Wednesday, December 24, 2008
I see a lot of this style of home around here. I'm not really sure what you would call it -- it's (maybe not so) obviously victorian. The interior trim detail is of typical victorian flair. For lack of a better term I sometimes call them victorian foursquares although they're not really foursquare in layout. I've been in a few and they tend to have a long central hallway with a staircase on one side and the parlor, dining, etc on the other.
The upstairs tend to follow the same long pattern with a central hallway -- bedrooms on one side. Utility rooms are towards the rear. They can have full porches on both stories or just on the bottom floor. But the upper floor almost always has a full length window/door on one side of the house with two adjacent windows. Long and narrow with a dormer.
This one is very similar to the house in the last post. It's been converted into apartments, although it's in pretty good shape. So what is it?
Thursday, December 18, 2008
Sunday, November 30, 2008
Tuesday, November 25, 2008
Wednesday, November 12, 2008
Thursday, October 30, 2008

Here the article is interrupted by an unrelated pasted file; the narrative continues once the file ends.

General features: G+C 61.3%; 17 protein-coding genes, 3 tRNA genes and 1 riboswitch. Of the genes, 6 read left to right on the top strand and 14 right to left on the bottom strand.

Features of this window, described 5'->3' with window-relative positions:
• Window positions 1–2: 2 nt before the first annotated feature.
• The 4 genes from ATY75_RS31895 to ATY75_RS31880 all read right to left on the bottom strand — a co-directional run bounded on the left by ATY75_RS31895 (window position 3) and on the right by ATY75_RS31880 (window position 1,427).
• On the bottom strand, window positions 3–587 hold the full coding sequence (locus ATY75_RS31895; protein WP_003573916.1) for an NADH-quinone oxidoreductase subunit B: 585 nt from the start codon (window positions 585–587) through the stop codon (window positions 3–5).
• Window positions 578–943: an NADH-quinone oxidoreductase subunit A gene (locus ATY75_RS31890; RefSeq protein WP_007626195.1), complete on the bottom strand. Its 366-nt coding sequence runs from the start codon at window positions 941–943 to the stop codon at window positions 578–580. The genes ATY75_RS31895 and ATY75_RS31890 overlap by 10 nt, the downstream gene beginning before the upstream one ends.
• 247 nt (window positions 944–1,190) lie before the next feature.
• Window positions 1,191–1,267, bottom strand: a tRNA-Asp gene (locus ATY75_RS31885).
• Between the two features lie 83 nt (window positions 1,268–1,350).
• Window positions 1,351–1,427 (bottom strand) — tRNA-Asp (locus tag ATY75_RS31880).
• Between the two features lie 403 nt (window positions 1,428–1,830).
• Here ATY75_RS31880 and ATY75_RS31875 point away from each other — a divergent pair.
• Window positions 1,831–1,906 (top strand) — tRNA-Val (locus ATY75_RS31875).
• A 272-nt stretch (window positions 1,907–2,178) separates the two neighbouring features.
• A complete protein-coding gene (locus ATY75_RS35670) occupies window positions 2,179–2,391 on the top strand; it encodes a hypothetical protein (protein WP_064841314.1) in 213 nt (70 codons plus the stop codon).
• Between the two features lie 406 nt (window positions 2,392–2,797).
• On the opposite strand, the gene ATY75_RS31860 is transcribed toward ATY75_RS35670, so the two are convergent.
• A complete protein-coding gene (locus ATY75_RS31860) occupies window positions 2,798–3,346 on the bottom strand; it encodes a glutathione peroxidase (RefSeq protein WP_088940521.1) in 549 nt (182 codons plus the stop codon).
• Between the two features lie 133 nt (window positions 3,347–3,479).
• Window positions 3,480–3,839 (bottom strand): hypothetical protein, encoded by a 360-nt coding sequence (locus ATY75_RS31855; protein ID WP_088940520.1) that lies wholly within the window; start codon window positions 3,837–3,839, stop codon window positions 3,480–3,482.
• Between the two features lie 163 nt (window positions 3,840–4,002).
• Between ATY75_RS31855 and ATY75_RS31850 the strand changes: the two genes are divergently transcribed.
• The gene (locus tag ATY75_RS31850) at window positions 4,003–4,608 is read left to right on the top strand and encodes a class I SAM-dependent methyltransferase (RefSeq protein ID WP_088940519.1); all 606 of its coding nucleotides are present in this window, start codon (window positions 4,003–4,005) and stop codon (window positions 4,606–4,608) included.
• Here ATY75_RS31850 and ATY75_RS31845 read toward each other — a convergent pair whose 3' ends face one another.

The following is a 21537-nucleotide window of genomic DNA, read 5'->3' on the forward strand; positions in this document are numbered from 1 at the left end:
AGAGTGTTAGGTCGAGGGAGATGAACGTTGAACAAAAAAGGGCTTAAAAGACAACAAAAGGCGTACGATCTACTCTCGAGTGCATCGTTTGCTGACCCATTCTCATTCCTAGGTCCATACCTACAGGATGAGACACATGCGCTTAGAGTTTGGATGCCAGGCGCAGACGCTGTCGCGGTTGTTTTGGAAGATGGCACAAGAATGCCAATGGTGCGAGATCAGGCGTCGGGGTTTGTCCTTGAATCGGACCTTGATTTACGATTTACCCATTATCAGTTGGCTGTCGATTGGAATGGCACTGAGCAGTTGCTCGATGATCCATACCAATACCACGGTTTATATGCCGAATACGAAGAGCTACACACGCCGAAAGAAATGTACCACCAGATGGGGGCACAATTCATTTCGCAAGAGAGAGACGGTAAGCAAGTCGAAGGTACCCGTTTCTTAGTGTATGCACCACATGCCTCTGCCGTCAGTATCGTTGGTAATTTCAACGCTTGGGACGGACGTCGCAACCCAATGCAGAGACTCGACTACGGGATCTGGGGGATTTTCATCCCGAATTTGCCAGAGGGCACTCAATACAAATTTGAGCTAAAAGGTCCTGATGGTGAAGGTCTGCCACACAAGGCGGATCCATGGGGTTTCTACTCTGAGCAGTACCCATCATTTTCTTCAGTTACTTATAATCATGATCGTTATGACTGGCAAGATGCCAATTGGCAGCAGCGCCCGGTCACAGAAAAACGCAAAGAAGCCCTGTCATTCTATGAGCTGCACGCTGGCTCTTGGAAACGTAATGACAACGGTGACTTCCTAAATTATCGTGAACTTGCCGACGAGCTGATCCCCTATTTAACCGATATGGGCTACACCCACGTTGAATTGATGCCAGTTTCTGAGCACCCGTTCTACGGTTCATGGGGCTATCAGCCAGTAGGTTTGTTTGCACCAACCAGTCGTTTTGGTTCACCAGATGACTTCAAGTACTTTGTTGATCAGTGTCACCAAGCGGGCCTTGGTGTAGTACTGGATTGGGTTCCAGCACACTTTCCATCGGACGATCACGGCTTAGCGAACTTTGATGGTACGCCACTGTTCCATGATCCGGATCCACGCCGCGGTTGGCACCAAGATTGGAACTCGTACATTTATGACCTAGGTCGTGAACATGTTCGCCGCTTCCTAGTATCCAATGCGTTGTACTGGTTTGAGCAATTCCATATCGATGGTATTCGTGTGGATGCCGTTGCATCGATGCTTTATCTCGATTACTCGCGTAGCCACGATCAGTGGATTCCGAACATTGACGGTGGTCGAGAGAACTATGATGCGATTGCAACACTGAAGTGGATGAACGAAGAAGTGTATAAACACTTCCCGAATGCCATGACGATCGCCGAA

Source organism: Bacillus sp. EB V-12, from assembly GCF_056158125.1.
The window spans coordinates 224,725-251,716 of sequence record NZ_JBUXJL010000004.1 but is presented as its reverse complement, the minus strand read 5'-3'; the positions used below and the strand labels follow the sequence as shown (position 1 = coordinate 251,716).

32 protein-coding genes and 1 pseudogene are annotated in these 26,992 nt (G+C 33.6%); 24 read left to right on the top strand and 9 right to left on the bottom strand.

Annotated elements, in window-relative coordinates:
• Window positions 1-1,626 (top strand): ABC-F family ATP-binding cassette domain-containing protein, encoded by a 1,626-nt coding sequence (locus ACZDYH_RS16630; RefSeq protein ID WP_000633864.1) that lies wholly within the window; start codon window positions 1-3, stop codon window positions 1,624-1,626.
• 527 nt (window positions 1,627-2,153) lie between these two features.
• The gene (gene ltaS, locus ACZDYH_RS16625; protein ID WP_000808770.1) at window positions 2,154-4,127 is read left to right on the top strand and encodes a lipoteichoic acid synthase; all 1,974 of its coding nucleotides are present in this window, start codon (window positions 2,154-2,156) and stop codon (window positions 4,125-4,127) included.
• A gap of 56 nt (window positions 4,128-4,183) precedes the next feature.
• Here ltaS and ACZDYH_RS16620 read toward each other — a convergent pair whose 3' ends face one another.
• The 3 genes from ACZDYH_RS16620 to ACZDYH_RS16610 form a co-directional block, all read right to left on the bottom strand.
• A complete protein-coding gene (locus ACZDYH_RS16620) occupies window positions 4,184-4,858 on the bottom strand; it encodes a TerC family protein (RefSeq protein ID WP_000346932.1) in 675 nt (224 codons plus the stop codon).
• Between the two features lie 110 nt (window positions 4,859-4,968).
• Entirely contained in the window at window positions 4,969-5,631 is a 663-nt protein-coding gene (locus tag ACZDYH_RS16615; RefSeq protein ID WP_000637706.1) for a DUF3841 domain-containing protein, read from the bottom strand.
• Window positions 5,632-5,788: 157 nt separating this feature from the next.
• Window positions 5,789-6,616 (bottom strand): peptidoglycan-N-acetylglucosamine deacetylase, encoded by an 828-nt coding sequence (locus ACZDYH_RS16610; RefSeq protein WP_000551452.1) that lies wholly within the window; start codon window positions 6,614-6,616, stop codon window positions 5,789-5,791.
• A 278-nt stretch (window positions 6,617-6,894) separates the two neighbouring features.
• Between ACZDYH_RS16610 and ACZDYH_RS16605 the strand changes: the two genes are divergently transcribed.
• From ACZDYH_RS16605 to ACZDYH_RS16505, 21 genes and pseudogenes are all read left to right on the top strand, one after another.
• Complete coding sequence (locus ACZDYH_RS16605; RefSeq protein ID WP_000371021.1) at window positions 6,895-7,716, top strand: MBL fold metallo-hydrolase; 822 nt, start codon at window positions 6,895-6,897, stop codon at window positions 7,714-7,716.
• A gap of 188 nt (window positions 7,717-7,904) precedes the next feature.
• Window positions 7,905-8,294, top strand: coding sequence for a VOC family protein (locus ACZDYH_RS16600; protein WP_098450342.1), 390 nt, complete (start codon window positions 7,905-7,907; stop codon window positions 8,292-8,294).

As most have probably figured out I live in an old neighborhood near downtown el paso. There are changes happening here, changes I think for the better -- however slow they may be. Depending on the day of the week, you may hear me flip flop on certain issues. Glass is half empty, glass is half full. But however you try to spin it, the residents of old neighborhoods like mine need more stuff. By stuff, I mean quality of life things. I don't think it's unreasonable to expect businesses to cater to people that do live here. Sometimes I feel like I live off in an island that the rest of the city knows nothing about (or cares).I think people need to realize that you don't have to live "in" downtown to be close to the (hopefully soon) action. There are so many old homes in need of some love that are fairly reasonable costwise -- it disturbs me that people don't see the potential in what we have here. Without the neighborhoods surrounding downtown revitalized, downtown will never be what it once was unless a significant population moves there. And I just don't see that happening for a while. I live mere blocks away and it is absolutely shocking that I can count the number of places to eat at after 5pm on one hand that are within walking distance. No, I'm not kidding.